Dr Frankie Phillips of the British Dietetic Association notes that dairy's odd-chain fatty acids, C15 and C17, are associated with a lower risk of type 2 diabetes. This association was highlighted in the EPIC-InterAct study, which examined the diets of approximately 19,000 Europeans.
Douglas Twenefour from Diabetes UK confirms that cheese, which doesn't spike blood sugar levels, is a recommended food for individuals with diabetes or those at risk.
Practical Implications: How Much Cheese?
While the research is promising, moderation remains key. Dr Feeney suggests that consuming more than 30g of cheese daily won't harm heart health and might even be beneficial, especially for those with higher cholesterol levels.
However, Dr Guttmann advises caution due to cheese's high salt content and calorie density, recommending no more than 30-40g a day to maintain its health benefits.
In line with these emerging research findings, guidance from the NHS also acknowledges the place of cheese in a balanced diet:
Cheese as a good source of essential nutrients like calcium, protein, and vitamins A and B12. However, they advise opting for lower-fat varieties where possible and being mindful of portion sizes due to cheese's high content of saturated fat and salt. A standard portion of cheese is about 30g (roughly the size of a small matchbox)
The emerging research on cheese's health benefits is indeed a cause for celebration among cheese aficionados.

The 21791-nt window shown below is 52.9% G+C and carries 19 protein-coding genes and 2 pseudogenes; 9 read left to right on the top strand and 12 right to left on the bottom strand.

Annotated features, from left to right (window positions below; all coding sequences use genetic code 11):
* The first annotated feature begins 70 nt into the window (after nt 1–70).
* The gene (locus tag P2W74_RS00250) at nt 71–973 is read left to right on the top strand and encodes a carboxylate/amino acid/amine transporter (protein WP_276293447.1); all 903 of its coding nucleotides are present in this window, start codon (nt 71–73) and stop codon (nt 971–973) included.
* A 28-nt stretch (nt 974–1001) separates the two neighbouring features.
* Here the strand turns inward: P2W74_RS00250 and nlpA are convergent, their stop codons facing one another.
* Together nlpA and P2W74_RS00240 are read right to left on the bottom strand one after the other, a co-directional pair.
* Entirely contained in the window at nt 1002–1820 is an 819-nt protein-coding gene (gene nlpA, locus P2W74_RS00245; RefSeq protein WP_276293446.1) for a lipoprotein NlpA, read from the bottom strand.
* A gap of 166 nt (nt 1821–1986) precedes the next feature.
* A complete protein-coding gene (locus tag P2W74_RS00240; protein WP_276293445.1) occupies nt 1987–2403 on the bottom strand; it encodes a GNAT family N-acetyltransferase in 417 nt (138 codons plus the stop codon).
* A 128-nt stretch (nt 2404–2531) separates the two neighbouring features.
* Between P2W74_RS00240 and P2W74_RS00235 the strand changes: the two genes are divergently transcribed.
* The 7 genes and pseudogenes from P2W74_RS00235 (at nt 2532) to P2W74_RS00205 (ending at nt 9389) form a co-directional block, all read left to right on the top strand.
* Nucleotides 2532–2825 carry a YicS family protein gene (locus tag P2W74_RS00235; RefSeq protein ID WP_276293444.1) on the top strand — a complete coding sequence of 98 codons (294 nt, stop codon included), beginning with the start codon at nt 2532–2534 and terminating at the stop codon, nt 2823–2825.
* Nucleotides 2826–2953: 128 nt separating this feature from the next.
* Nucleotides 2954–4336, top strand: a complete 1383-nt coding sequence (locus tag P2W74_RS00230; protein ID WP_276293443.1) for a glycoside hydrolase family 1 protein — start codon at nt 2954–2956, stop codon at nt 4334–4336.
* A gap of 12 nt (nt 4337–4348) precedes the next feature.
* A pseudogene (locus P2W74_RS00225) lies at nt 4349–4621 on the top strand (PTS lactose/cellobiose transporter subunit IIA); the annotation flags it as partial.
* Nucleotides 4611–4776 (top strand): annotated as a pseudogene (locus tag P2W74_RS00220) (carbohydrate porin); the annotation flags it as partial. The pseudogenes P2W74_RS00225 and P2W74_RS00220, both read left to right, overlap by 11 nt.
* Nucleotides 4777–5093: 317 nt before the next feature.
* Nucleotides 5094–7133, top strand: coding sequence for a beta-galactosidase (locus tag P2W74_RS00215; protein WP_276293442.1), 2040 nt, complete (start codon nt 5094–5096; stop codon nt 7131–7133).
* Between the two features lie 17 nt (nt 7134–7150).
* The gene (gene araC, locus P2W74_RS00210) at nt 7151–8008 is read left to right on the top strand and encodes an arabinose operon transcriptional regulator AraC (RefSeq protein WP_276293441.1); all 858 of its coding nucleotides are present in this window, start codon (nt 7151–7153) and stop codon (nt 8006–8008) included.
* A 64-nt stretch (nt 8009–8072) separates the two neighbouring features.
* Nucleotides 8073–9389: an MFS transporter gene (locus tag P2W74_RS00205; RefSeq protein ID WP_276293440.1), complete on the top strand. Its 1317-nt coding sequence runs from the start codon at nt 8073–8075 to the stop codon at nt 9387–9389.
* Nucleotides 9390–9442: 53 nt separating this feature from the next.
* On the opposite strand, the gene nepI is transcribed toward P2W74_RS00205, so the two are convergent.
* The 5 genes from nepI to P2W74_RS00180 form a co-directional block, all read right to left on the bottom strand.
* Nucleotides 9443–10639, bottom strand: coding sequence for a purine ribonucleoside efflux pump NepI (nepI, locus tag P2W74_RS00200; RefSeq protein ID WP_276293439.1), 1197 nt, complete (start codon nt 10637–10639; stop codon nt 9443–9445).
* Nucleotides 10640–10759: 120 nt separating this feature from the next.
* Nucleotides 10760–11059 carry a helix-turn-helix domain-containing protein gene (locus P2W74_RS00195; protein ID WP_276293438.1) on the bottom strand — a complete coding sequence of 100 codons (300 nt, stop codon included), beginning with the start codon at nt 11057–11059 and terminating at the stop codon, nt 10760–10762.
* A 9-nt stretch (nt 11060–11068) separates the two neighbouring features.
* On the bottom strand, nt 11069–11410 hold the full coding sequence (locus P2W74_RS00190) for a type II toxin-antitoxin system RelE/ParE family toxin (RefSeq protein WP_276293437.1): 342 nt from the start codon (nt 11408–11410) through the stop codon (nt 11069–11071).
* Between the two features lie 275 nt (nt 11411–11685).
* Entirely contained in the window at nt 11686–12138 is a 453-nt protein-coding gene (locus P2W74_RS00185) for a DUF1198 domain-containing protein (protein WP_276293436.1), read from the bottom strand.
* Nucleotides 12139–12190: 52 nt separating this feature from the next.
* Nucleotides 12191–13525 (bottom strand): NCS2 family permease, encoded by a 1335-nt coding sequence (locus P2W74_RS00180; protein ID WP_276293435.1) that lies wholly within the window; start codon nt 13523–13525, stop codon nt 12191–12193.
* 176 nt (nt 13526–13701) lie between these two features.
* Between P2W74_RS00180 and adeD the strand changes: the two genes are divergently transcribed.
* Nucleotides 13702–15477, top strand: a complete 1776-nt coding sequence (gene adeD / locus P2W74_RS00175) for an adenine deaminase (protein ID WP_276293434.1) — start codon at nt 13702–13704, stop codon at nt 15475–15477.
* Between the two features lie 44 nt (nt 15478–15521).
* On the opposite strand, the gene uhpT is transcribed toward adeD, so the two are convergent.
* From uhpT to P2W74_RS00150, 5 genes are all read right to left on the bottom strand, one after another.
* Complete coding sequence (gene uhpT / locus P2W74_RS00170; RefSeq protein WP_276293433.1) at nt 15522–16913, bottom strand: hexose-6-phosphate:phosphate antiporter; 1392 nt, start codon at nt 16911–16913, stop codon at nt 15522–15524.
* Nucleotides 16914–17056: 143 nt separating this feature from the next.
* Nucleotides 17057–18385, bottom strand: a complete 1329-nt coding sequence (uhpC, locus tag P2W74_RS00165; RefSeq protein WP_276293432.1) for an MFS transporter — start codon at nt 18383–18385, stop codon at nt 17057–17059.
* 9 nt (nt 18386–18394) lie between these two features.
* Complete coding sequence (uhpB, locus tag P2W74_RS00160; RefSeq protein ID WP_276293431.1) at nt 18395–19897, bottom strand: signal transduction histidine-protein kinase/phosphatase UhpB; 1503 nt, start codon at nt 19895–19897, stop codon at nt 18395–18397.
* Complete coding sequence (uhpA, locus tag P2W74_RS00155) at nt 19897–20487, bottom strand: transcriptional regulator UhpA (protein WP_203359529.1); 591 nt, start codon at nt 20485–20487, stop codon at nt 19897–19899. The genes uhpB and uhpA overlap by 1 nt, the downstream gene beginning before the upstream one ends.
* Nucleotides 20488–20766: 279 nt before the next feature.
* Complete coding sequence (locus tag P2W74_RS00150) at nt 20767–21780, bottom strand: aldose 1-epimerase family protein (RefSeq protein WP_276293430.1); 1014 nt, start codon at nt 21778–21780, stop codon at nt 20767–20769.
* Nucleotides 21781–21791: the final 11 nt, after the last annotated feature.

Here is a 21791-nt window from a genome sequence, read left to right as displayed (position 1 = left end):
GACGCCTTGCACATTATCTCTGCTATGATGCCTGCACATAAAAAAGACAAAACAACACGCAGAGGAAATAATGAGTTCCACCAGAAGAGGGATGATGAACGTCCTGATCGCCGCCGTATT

Not only does it appear to safeguard brain function, but it also shows promise in protecting heart health and potentially reducing the risk of type 2 diabetes. However, as with all good things, moderation is crucial.
So, the next time you savour a slice of your favourite cheese, you can relish not just its taste but also its contributions to your well-being, and opt for high-calcium varieties like cheddar or parmesan for maximum health benefits.
Frequently Asked Questions (FAQs)
1. How much cheese is recommended per day for health benefits?
While research suggests cheese can be beneficial, moderation is key. Around 30-40g (about the size of a matchbox) is a good daily portion to aim for.
2. Can eating cheese affect my cholesterol levels?
Recent studies indicate that cheese, particularly high-calcium varieties, might actually help reduce LDL ("bad") cholesterol levels, contrary to previous beliefs.
3. Is cheese consumption safe for individuals with diabetes?
Yes, cheese does not spike blood sugar levels and is a recommended part of the diet for those with diabetes or at risk of the condition.
4. What types of cheese are considered high in calcium?
Mature, hard, white cheeses like cheddar and parmesan are typically higher in calcium.
This article is for general information only and is not intended to treat or diagnose medical conditions. If in doubt please check with your GP first.
 Inverse Association between Cheese Consumption and Lower Cognitive Function in Japanese Community-Dwelling Older Adults Based on a Cross-Sectional Study." Nutrients 2023, 15(14), 3181.
 Feeney Emma L. et al. Dairy matrix effects: response to consumption of dairy fat differs when eaten within the cheese matrix—a randomized controlled trial. The American Journal of Clinical Nutrition October 2018,
 The amount and type of dairy product intake and incident type 2 diabetes: results from the EPIC-InterAct Study American Journal of Clinical Nutrition 2012 Aug.
 NHS: "The Eatwell Guide" (for balanced dietary guidelines)